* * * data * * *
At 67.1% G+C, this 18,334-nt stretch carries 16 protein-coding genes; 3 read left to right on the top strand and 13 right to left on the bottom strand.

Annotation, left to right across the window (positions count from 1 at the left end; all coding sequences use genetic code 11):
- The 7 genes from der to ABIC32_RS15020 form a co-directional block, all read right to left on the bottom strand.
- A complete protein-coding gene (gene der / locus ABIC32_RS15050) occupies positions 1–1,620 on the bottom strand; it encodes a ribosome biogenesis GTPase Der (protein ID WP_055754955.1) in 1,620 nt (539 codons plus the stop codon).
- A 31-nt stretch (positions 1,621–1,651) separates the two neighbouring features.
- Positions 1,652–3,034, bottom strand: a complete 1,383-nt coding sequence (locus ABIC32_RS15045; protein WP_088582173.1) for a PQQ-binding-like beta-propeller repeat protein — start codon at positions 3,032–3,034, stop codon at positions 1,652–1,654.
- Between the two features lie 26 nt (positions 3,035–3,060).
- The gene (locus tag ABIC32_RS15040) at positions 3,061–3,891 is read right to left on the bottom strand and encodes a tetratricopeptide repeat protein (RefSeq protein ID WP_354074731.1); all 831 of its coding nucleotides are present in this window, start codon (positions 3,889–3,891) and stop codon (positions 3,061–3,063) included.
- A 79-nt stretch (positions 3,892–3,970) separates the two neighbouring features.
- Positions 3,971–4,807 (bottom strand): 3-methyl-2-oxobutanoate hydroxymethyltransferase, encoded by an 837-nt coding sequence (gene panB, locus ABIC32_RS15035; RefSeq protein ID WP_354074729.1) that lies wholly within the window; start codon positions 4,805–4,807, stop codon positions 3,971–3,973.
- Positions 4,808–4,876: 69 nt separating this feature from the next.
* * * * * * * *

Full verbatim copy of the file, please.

At 67.1% G+C, this 18,334-nt stretch carries 16 protein-coding genes; 3 read left to right on the top strand and 13 right to left on the bottom strand.

Annotation, left to right across the window (positions count from 1 at the left end; all coding sequences use genetic code 11):
- The 7 genes from der to ABIC32_RS15020 form a co-directional block, all read right to left on the bottom strand.
- A complete protein-coding gene (gene der / locus ABIC32_RS15050) occupies positions 1–1,620 on the bottom strand; it encodes a ribosome biogenesis GTPase Der (protein ID WP_055754955.1) in 1,620 nt (539 codons plus the stop codon).
- A 31-nt stretch (positions 1,621–1,651) separates the two neighbouring features.
- Positions 1,652–3,034, bottom strand: a complete 1,383-nt coding sequence (locus ABIC32_RS15045; protein WP_088582173.1) for a PQQ-binding-like beta-propeller repeat protein — start codon at positions 3,032–3,034, stop codon at positions 1,652–1,654.
- Between the two features lie 26 nt (positions 3,035–3,060).
- The gene (locus tag ABIC32_RS15040) at positions 3,061–3,891 is read right to left on the bottom strand and encodes a tetratricopeptide repeat protein (RefSeq protein ID WP_354074731.1); all 831 of its coding nucleotides are present in this window, start codon (positions 3,889–3,891) and stop codon (positions 3,061–3,063) included.
- A 79-nt stretch (positions 3,892–3,970) separates the two neighbouring features.
- Positions 3,971–4,807 (bottom strand): 3-methyl-2-oxobutanoate hydroxymethyltransferase, encoded by an 837-nt coding sequence (gene panB, locus ABIC32_RS15035; RefSeq protein ID WP_354074729.1) that lies wholly within the window; start codon positions 4,805–4,807, stop codon positions 3,971–3,973.
- Positions 4,808–4,876: 69 nt separating this feature from the next.